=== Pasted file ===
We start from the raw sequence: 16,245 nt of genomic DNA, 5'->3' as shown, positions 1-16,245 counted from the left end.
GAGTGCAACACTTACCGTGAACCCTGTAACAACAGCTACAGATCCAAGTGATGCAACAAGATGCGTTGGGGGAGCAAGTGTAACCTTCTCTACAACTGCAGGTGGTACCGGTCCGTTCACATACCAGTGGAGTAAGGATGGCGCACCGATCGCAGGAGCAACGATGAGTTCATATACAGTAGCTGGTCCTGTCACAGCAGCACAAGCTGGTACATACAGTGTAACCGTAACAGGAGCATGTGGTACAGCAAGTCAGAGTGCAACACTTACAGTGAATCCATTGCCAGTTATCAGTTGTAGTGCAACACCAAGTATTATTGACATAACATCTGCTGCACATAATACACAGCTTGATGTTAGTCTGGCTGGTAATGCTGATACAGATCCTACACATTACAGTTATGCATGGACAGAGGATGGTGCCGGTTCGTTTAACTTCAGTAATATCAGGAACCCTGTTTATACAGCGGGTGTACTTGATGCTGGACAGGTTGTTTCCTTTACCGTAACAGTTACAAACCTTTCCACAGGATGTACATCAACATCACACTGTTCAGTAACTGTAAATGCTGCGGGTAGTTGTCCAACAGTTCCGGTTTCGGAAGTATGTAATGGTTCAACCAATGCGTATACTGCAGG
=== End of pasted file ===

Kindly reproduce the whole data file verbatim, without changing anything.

We start from the raw sequence: 16,245 nt of genomic DNA, 5'->3' as shown, positions 1-16,245 counted from the left end.
GAGTGCAACACTTACCGTGAACCCTGTAACAACAGCTACAGATCCAAGTGATGCAACAAGATGCGTTGGGGGAGCAAGTGTAACCTTCTCTACAACTGCAGGTGGTACCGGTCCGTTCACATACCAGTGGAGTAAGGATGGCGCACCGATCGCAGGAGCAACGATGAGTTCATATACAGTAGCTGGTCCTGTCACAGCAGCACAAGCTGGTACATACAGTGTAACCGTAACAGGAGCATGTGGTACAGCAAGTCAGAGTGCAACACTTACAGTGAATCCATTGCCAGTTATCAGTTGTAGTGCAACACCAAGTATTATTGACATAACATCTGCTGCACATAATACACAGCTTGATGTTAGTCTGGCTGGTAATGCTGATACAGATCCTACACATTACAGTTATGCATGGACAGAGGATGGTGCCGGTTCGTTTAACTTCAGTAATATCAGGAACCCTGTTTATACAGCGGGTGTACTTGATGCTGGACAGGTTGTTTCCTTTACCGTAACAGTTACAAACCTTTCCACAGGATGTACATCAACATCACACTGTTCAGTAACTGTAAATGCTGCGGGTAGTTGTCCAACAGTTCCGGTTTCGGAAGTATGTAATGGTTCAACCAATGCGTATACTGCAGG